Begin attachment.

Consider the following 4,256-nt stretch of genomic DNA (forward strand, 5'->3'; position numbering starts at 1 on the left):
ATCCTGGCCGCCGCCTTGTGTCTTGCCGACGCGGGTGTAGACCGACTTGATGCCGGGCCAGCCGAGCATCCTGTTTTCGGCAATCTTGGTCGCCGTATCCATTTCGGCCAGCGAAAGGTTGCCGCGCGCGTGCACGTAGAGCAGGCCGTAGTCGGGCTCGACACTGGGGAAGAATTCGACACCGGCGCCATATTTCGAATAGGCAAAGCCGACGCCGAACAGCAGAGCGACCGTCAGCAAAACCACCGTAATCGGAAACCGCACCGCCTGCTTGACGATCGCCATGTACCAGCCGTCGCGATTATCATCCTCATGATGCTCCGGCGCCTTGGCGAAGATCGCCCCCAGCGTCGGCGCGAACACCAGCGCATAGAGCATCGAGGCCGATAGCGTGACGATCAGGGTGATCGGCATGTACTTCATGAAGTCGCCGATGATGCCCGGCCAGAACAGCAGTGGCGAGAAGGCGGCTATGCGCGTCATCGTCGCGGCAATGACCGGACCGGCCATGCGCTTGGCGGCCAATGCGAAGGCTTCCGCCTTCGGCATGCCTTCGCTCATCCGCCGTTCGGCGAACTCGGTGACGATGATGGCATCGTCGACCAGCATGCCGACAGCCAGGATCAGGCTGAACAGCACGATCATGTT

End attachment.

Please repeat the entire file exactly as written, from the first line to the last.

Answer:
Consider the following 4,256-nt stretch of genomic DNA (forward strand, 5'->3'; position numbering starts at 1 on the left):
ATCCTGGCCGCCGCCTTGTGTCTTGCCGACGCGGGTGTAGACCGACTTGATGCCGGGCCAGCCGAGCATCCTGTTTTCGGCAATCTTGGTCGCCGTATCCATTTCGGCCAGCGAAAGGTTGCCGCGCGCGTGCACGTAGAGCAGGCCGTAGTCGGGCTCGACACTGGGGAAGAATTCGACACCGGCGCCATATTTCGAATAGGCAAAGCCGACGCCGAACAGCAGAGCGACCGTCAGCAAAACCACCGTAATCGGAAACCGCACCGCCTGCTTGACGATCGCCATGTACCAGCCGTCGCGATTATCATCCTCATGATGCTCCGGCGCCTTGGCGAAGATCGCCCCCAGCGTCGGCGCGAACACCAGCGCATAGAGCATCGAGGCCGATAGCGTGACGATCAGGGTGATCGGCATGTACTTCATGAAGTCGCCGATGATGCCCGGCCAGAACAGCAGTGGCGAGAAGGCGGCTATGCGCGTCATCGTCGCGGCAATGACCGGACCGGCCATGCGCTTGGCGGCCAATGCGAAGGCTTCCGCCTTCGGCATGCCTTCGCTCATCCGCCGTTCGGCGAACTCGGTGACGATGATGGCATCGTCGACCAGCATGCCGACAGCCAGGATCAGGCTGAACAGCACGATCATGTT